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Writing Across the Curriculum

HSD 269: Biostatistics
Writing in the Majors Guidelines
Professor Mary Huynh

Role of Writing

This course has been designated as a writing-intensive course. Each class session will include a short (10-15 min) informal writing assignment based on assigned readings. Homework assignments will also include writing components. The class project is a research report that will include a brief literature review, a summary of the methods and results, and a conclusion. At the end of the semester, students should be able to communicate results clearly and concisely from various biostatistical tests, articulate a research hypothesis, and summarize research literature for a variety of audiences. Writing is used in this course not only to help students perform statistical research, but also to help them understand statistics so that they can explain or "translate" statistical data into meaningful information.

Disciplinary Writing

In this course students will gain facility with the following genres or types of writing:

  • Summaries of journal articles and popular media articles will provide the opportunity to practice distilling the major components of a 3-5 page article into a one-page summary.
  • The survey assignment will give the students an opportunity to develop a hypothesis and practice writing appropriate questions to collect data for research projects.
  • Homework assignments which translate statistical results into language for a lay audience, in order to demonstrate students’ understanding of the concepts.
  • The culminating project, a technical research paper, will integrate concepts from the textbook and lectures with the skills and information learned from the earlier writing assignments.

Expectations of Students in a WIM Course

In this course students will:

  • Complete frequent informal assignments including weekly homework assignments (to practice statistics and interpret results) and in-class exercises interpreting the ways statistics are used in news articles. The informal assignments are 10-15 minute exercises based on assigned readings.
  • Compose a formal research paper that has been broken up into smaller parts to be completed throughout the semester. Students will work in groups to devise research questions in the area of health sciences, and then create survey questions that they revise based on peer feedback. Students will then (using dummy data provided to them) choose the appropriate statistical tests to run, and write up an analysis of the results in language that a non-statistician would understand.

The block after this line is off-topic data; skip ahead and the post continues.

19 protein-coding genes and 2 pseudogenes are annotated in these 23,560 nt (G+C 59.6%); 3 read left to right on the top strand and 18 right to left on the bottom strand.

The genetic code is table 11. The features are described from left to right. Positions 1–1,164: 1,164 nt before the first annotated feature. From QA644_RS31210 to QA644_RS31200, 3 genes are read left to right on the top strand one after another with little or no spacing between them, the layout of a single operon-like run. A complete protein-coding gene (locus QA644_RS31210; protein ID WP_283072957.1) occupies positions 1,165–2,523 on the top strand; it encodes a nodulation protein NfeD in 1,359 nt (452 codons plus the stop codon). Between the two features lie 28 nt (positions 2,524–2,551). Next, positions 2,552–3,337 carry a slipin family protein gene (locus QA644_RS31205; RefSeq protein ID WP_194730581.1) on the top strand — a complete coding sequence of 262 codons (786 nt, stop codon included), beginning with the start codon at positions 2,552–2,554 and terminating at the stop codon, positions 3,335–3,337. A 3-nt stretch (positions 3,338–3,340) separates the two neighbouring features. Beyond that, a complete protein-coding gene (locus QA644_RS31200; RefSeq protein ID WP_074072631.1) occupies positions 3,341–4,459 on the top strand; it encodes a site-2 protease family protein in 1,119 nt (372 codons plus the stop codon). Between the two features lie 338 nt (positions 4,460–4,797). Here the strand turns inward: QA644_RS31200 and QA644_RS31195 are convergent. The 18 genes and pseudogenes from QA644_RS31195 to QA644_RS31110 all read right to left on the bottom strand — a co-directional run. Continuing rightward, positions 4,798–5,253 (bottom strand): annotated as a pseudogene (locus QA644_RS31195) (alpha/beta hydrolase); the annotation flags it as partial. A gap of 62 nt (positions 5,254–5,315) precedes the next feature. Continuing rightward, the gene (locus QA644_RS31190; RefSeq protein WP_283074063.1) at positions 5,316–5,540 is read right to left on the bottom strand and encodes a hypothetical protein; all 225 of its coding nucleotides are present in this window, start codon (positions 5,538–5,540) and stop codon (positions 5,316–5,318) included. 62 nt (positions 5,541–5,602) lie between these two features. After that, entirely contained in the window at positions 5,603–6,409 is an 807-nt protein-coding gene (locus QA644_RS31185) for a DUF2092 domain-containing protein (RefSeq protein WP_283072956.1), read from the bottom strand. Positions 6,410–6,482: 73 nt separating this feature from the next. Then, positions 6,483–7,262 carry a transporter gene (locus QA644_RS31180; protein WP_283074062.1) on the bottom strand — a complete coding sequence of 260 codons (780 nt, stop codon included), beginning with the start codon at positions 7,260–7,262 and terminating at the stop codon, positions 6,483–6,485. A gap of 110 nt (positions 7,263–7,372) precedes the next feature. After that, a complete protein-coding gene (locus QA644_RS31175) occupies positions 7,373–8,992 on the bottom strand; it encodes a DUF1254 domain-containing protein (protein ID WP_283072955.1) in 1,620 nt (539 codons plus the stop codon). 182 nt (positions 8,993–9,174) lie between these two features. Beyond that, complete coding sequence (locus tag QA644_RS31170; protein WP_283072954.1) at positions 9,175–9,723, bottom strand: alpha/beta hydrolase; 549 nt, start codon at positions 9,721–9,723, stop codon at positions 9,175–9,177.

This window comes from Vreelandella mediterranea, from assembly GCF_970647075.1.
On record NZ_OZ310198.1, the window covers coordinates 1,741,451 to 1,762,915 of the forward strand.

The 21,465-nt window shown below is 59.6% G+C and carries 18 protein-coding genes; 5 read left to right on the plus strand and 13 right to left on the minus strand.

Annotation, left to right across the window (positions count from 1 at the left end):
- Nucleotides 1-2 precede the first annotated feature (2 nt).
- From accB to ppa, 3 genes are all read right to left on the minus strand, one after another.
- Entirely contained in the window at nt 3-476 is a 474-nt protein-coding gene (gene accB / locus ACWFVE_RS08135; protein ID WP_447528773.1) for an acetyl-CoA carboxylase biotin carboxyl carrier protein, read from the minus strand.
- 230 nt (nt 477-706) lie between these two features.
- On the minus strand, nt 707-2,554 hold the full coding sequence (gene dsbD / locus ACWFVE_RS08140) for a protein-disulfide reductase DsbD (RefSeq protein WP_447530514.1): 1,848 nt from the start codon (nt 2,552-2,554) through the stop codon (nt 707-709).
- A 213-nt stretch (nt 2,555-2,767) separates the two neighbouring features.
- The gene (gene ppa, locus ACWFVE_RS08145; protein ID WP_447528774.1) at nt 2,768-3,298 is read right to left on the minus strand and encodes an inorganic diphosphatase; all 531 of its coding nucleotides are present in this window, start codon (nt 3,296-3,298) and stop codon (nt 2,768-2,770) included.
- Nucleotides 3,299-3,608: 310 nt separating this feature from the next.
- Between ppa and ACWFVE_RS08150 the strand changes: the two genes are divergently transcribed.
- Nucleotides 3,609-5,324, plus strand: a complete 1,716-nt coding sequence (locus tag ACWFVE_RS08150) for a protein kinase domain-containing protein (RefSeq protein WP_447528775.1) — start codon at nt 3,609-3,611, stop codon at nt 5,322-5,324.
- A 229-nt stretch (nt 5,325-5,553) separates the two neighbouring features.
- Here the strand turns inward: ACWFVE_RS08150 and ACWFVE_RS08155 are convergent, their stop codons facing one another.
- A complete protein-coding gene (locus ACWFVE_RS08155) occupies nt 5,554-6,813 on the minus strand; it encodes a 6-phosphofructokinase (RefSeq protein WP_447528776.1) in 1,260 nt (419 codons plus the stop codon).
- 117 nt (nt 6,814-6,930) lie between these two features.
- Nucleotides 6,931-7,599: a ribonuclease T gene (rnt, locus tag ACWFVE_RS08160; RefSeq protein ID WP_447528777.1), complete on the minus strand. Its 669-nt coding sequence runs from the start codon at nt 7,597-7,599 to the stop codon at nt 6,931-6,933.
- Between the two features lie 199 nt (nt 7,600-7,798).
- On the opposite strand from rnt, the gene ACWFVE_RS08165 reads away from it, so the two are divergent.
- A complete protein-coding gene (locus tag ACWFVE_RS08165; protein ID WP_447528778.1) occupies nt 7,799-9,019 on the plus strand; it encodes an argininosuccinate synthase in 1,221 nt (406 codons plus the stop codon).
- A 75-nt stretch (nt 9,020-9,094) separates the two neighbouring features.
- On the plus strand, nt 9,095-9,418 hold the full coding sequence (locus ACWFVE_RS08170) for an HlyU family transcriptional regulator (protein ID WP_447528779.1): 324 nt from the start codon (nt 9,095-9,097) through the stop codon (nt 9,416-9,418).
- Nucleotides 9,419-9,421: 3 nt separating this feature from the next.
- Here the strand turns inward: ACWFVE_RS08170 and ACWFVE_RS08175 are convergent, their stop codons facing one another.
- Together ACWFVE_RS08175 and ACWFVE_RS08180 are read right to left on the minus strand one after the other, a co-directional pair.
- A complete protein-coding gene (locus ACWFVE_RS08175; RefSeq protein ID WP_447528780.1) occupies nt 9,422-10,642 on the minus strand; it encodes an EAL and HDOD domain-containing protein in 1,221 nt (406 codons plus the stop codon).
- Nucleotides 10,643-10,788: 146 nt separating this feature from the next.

• Participate in peer review/revision and group work on the large research assignment.
  • Present clear ideas and interpretations in formal writing assignments.
  • Learn to translate statistical results into everyday language.

Expectations of Faculty in a WIM Course

In this course the instructor will:

  • Offer written feedback on homework, tests, and writing assignments.
  • Work with students on revision in/out of class, which includes helping them devise viable research questions, survey questions, and result analyses.
  • Teach by giving examples of problems and then engaging students as a class in helping to figure out which tests to run, how to run them, and interpreting the results.
  • Provide many opportunities throughout the semester for students to practice understanding statistics individually, and then to bring their questions/problems to the class.
  • Make time in class for students to work on their research projects and get feedback from each other and from the instructor.
  • Provide clear expectations for assignments.
  • Provide opportunities for the students to revise and edit their work with feedback from the instructor.
  • Provide clear grading rubrics for each type of assignment that prioritizes the required components and indicates the point values associated with each component.

Criteria for Assessing Student Writing

The rubrics will cover the following general criteria:
  • Does the student address the purpose of the assignment?
  • Does the student demonstrate an understanding of the material?
  • Does the student articulate a clear thesis?
  • Does the student synthesize information into a cogent and coherent argument or position?
  • Does the student’s writing demonstrate correctness in its grammar, punctuation, word choice, and spelling?